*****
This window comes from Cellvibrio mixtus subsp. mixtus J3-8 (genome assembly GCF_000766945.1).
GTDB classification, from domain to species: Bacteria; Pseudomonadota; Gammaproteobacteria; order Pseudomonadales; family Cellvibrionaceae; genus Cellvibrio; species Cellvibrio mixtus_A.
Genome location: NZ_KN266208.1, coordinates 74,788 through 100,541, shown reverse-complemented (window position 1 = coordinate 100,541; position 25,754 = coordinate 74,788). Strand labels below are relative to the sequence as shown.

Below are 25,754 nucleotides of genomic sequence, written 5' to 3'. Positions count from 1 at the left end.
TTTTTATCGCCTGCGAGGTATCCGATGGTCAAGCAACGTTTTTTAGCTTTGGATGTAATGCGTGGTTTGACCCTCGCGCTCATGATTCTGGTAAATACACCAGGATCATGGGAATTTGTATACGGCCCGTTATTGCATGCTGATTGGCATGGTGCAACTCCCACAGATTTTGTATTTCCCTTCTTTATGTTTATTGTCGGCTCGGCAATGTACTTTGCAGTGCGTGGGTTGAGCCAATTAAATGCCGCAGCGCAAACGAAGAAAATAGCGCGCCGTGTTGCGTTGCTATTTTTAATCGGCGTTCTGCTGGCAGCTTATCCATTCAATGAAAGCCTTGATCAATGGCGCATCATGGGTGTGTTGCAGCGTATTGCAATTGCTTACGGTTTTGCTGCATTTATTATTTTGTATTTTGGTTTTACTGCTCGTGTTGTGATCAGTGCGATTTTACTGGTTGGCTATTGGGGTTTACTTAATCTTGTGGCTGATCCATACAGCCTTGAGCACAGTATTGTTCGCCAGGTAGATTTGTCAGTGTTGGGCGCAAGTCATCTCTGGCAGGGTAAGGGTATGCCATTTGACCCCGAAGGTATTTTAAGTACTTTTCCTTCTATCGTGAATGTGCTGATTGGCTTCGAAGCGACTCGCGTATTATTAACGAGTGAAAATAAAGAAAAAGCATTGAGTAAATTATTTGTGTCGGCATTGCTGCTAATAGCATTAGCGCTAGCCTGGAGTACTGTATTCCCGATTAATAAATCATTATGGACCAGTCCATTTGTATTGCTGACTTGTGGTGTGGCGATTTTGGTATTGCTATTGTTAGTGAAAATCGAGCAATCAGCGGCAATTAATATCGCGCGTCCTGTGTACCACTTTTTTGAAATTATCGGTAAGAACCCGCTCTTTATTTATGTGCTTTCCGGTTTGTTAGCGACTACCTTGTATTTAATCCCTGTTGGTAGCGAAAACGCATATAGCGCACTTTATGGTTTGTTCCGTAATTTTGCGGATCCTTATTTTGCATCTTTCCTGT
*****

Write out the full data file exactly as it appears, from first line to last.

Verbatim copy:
This window comes from Cellvibrio mixtus subsp. mixtus J3-8 (genome assembly GCF_000766945.1).
GTDB classification, from domain to species: Bacteria; Pseudomonadota; Gammaproteobacteria; order Pseudomonadales; family Cellvibrionaceae; genus Cellvibrio; species Cellvibrio mixtus_A.
Genome location: NZ_KN266208.1, coordinates 74,788 through 100,541, shown reverse-complemented (window position 1 = coordinate 100,541; position 25,754 = coordinate 74,788). Strand labels below are relative to the sequence as shown.

Below are 25,754 nucleotides of genomic sequence, written 5' to 3'. Positions count from 1 at the left end.
TTTTTATCGCCTGCGAGGTATCCGATGGTCAAGCAACGTTTTTTAGCTTTGGATGTAATGCGTGGTTTGACCCTCGCGCTCATGATTCTGGTAAATACACCAGGATCATGGGAATTTGTATACGGCCCGTTATTGCATGCTGATTGGCATGGTGCAACTCCCACAGATTTTGTATTTCCCTTCTTTATGTTTATTGTCGGCTCGGCAATGTACTTTGCAGTGCGTGGGTTGAGCCAATTAAATGCCGCAGCGCAAACGAAGAAAATAGCGCGCCGTGTTGCGTTGCTATTTTTAATCGGCGTTCTGCTGGCAGCTTATCCATTCAATGAAAGCCTTGATCAATGGCGCATCATGGGTGTGTTGCAGCGTATTGCAATTGCTTACGGTTTTGCTGCATTTATTATTTTGTATTTTGGTTTTACTGCTCGTGTTGTGATCAGTGCGATTTTACTGGTTGGCTATTGGGGTTTACTTAATCTTGTGGCTGATCCATACAGCCTTGAGCACAGTATTGTTCGCCAGGTAGATTTGTCAGTGTTGGGCGCAAGTCATCTCTGGCAGGGTAAGGGTATGCCATTTGACCCCGAAGGTATTTTAAGTACTTTTCCTTCTATCGTGAATGTGCTGATTGGCTTCGAAGCGACTCGCGTATTATTAACGAGTGAAAATAAAGAAAAAGCATTGAGTAAATTATTTGTGTCGGCATTGCTGCTAATAGCATTAGCGCTAGCCTGGAGTACTGTATTCCCGATTAATAAATCATTATGGACCAGTCCATTTGTATTGCTGACTTGTGGTGTGGCGATTTTGGTATTGCTATTGTTAGTGAAAATCGAGCAATCAGCGGCAATTAATATCGCGCGTCCTGTGTACCACTTTTTTGAAATTATCGGTAAGAACCCGCTCTTTATTTATGTGCTTTCCGGTTTGTTAGCGACTACCTTGTATTTAATCCCTGTTGGTAGCGAAAACGCATATAGCGCACTTTATGGTTTGTTCCGTAATTTTGCGGATCCTTATTTTGCATCTTTCCTGT